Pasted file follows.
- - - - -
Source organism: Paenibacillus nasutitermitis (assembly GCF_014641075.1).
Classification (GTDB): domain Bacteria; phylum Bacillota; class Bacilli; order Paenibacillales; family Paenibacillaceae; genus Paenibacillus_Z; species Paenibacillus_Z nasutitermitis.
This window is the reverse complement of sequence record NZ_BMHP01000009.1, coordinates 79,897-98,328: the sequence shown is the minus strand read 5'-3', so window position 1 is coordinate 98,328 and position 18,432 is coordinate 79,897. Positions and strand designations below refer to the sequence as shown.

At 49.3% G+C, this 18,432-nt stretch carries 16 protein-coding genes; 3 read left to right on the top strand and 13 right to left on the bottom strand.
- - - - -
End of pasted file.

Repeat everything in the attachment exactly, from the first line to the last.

Source organism: Paenibacillus nasutitermitis (assembly GCF_014641075.1).
Classification (GTDB): domain Bacteria; phylum Bacillota; class Bacilli; order Paenibacillales; family Paenibacillaceae; genus Paenibacillus_Z; species Paenibacillus_Z nasutitermitis.
This window is the reverse complement of sequence record NZ_BMHP01000009.1, coordinates 79,897-98,328: the sequence shown is the minus strand read 5'-3', so window position 1 is coordinate 98,328 and position 18,432 is coordinate 79,897. Positions and strand designations below refer to the sequence as shown.

At 49.3% G+C, this 18,432-nt stretch carries 16 protein-coding genes; 3 read left to right on the top strand and 13 right to left on the bottom strand.